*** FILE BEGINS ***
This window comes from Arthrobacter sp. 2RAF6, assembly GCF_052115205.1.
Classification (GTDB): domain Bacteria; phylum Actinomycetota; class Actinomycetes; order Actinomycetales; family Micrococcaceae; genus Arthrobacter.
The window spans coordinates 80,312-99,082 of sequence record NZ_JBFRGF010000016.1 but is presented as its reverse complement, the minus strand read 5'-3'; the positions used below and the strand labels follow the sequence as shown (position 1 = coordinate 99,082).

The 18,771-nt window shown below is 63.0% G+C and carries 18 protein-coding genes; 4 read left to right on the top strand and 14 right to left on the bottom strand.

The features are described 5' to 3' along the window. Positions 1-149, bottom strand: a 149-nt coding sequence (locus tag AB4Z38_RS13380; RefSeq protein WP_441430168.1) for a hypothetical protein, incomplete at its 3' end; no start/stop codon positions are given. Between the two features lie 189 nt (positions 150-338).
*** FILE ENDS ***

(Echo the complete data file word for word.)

This window comes from Arthrobacter sp. 2RAF6, assembly GCF_052115205.1.
Classification (GTDB): domain Bacteria; phylum Actinomycetota; class Actinomycetes; order Actinomycetales; family Micrococcaceae; genus Arthrobacter.
The window spans coordinates 80,312-99,082 of sequence record NZ_JBFRGF010000016.1 but is presented as its reverse complement, the minus strand read 5'-3'; the positions used below and the strand labels follow the sequence as shown (position 1 = coordinate 99,082).

The 18,771-nt window shown below is 63.0% G+C and carries 18 protein-coding genes; 4 read left to right on the top strand and 14 right to left on the bottom strand.

The features are described 5' to 3' along the window. Positions 1-149, bottom strand: a 149-nt coding sequence (locus tag AB4Z38_RS13380; RefSeq protein WP_441430168.1) for a hypothetical protein, incomplete at its 3' end; no start/stop codon positions are given. Between the two features lie 189 nt (positions 150-338).